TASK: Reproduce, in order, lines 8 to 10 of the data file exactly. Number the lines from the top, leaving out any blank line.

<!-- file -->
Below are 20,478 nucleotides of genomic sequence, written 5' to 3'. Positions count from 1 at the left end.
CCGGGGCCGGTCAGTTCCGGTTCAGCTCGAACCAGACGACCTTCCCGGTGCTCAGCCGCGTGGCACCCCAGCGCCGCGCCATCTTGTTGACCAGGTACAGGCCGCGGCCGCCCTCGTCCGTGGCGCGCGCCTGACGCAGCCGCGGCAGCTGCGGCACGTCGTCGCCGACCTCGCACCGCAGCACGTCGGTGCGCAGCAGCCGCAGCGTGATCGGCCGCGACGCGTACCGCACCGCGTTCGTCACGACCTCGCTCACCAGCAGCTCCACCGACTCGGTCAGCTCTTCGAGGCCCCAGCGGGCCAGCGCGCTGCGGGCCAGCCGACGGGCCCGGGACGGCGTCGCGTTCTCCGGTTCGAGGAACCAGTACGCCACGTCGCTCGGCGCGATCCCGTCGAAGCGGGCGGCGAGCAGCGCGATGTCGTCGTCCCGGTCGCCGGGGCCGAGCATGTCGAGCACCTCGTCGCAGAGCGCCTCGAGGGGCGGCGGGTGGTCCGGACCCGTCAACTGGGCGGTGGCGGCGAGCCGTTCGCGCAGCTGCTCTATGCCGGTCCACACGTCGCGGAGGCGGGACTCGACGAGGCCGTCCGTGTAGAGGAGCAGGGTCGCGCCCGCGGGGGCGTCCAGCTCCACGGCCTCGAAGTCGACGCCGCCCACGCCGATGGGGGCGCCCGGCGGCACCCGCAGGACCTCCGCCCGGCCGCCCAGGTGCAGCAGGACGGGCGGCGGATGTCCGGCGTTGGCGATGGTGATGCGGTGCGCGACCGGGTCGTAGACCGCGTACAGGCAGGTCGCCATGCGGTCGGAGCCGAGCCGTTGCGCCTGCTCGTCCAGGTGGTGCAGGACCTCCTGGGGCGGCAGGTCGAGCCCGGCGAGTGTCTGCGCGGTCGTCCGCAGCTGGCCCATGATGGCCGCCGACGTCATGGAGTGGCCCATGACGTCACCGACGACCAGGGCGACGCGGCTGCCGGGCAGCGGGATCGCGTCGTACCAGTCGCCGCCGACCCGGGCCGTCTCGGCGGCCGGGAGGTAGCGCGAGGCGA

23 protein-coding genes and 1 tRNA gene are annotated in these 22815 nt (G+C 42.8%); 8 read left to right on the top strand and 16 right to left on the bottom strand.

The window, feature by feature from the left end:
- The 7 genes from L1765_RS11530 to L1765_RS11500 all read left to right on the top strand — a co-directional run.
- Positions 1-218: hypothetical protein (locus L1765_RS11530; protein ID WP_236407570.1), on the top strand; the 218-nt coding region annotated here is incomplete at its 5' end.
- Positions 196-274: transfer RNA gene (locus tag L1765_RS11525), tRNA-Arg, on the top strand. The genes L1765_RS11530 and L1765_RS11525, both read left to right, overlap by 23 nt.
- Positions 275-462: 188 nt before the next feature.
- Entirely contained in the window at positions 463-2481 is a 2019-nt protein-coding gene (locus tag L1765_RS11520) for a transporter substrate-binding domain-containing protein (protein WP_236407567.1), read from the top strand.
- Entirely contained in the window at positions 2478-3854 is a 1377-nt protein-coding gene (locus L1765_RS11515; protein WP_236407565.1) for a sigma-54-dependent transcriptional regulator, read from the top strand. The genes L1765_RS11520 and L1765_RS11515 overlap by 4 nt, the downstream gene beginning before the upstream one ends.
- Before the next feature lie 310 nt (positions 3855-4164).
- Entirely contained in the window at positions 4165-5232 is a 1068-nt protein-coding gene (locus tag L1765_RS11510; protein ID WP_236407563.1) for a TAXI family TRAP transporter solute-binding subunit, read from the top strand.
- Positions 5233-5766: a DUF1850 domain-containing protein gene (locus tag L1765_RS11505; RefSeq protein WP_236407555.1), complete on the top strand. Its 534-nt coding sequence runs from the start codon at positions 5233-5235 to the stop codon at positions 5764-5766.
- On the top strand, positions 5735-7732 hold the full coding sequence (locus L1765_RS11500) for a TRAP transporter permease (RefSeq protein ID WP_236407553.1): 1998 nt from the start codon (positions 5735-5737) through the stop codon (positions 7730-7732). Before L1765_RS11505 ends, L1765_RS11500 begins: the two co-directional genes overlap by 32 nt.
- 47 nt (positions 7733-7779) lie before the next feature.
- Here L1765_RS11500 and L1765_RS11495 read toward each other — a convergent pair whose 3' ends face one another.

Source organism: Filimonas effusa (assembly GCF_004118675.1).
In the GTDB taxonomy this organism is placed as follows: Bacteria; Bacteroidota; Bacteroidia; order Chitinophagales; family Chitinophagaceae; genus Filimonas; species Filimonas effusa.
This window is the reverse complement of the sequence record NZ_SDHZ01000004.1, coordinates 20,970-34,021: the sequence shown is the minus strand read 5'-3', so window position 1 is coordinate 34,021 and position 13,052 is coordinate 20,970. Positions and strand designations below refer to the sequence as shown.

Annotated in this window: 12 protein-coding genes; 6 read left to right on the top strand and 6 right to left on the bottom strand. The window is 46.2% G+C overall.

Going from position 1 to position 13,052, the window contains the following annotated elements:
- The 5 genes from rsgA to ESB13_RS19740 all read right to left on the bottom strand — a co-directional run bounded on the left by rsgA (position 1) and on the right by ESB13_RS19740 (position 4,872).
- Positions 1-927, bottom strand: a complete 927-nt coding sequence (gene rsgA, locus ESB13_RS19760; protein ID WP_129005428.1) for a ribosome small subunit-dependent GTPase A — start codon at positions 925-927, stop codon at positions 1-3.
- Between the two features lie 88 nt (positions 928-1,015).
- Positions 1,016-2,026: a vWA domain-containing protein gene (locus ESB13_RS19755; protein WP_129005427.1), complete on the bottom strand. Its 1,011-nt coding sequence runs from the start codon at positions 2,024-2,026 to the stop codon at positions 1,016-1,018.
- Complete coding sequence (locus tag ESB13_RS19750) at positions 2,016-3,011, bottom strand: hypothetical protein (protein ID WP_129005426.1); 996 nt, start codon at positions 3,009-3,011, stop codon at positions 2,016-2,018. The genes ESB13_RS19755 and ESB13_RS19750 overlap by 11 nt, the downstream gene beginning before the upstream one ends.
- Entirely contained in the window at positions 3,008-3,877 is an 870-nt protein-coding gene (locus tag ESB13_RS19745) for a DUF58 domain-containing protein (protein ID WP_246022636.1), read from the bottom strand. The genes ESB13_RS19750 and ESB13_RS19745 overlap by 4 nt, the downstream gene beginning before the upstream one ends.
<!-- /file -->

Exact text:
- Positions 275-462: 188 nt before the next feature.
- Entirely contained in the window at positions 463-2481 is a 2019-nt protein-coding gene (locus tag L1765_RS11520) for a transporter substrate-binding domain-containing protein (protein WP_236407567.1), read from the top strand.
- Entirely contained in the window at positions 2478-3854 is a 1377-nt protein-coding gene (locus L1765_RS11515; protein WP_236407565.1) for a sigma-54-dependent transcriptional regulator, read from the top strand. The genes L1765_RS11520 and L1765_RS11515 overlap by 4 nt, the downstream gene beginning before the upstream one ends.